Inaugural World Science Festival wraps up

It was an exciting weekend for me as I was privileged enough to be able to attend three wonderful events at the inaugural World Science Festival in New York City.  The World Science Festival, a melody of all-star speaker workshops, is trying to do for the curious minded public, what Coachella tries to do for music goers.

The festival was especially appealing to me because it dealt with two areas that I am interested in; finding the reality that surrounds us from a physics perspective and being able to live long enough to see the solution.

The first workshop, “Parallel Worlds, Parallel Lives: With Mark Oliver Everett,” played a BBC documentary of the same title.  Mark Everett is the mathematically-challenged lead musician of the Eels, while his late father, Hugh Everett, was a world renowned physicist credited with the theory of parallel worlds.  The documentary, both emotional and entertaining, trails Mark’s journey as he tries to make layman sense of parallel worlds and understand his father on a personal level.  “Parallel Worlds, Parallel Lives” is set to premiere on PBS’ Nova in October.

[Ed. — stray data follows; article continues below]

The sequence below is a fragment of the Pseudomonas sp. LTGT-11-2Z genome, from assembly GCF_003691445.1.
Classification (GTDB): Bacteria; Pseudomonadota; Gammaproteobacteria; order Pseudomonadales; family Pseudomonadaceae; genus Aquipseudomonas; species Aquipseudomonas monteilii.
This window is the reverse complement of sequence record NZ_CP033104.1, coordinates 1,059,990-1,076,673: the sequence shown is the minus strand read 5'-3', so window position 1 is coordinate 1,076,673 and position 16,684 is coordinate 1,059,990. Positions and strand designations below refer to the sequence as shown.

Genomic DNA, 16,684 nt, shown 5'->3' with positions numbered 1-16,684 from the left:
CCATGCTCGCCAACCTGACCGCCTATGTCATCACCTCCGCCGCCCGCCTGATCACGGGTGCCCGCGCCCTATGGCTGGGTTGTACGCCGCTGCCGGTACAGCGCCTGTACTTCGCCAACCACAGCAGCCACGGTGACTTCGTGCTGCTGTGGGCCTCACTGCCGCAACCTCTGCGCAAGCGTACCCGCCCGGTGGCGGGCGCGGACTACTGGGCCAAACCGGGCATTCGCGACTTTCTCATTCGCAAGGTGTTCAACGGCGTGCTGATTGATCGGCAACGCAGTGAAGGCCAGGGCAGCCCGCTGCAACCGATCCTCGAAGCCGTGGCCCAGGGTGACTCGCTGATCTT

But I felt the best event was “90 is the New 50: The Science of Longevity.”  It had more of a late-night talk show feel than a bunch of academics at science conference.  I thought the moderator, Faith Salie, did an especially good job.  The general consensus from the panelists was that in the near future (<20 years), scientific technology will advance to the point where quality life extension will happen.  Harvard Medical School professor, David Sinclair, believes resveratrol, a compound found in red wine, is the key to unlocking the fountain of youth and a commerical version in the form of a pill will be available in the coming years.  Sounds like good news to me!

I really hope the people behind the World Science Festival would consider bring it to different cities.  Most of the events were sold out and the standby lines were incredibly long.  I think this was a great way to get the general public more engaged in interesting scientific issues.

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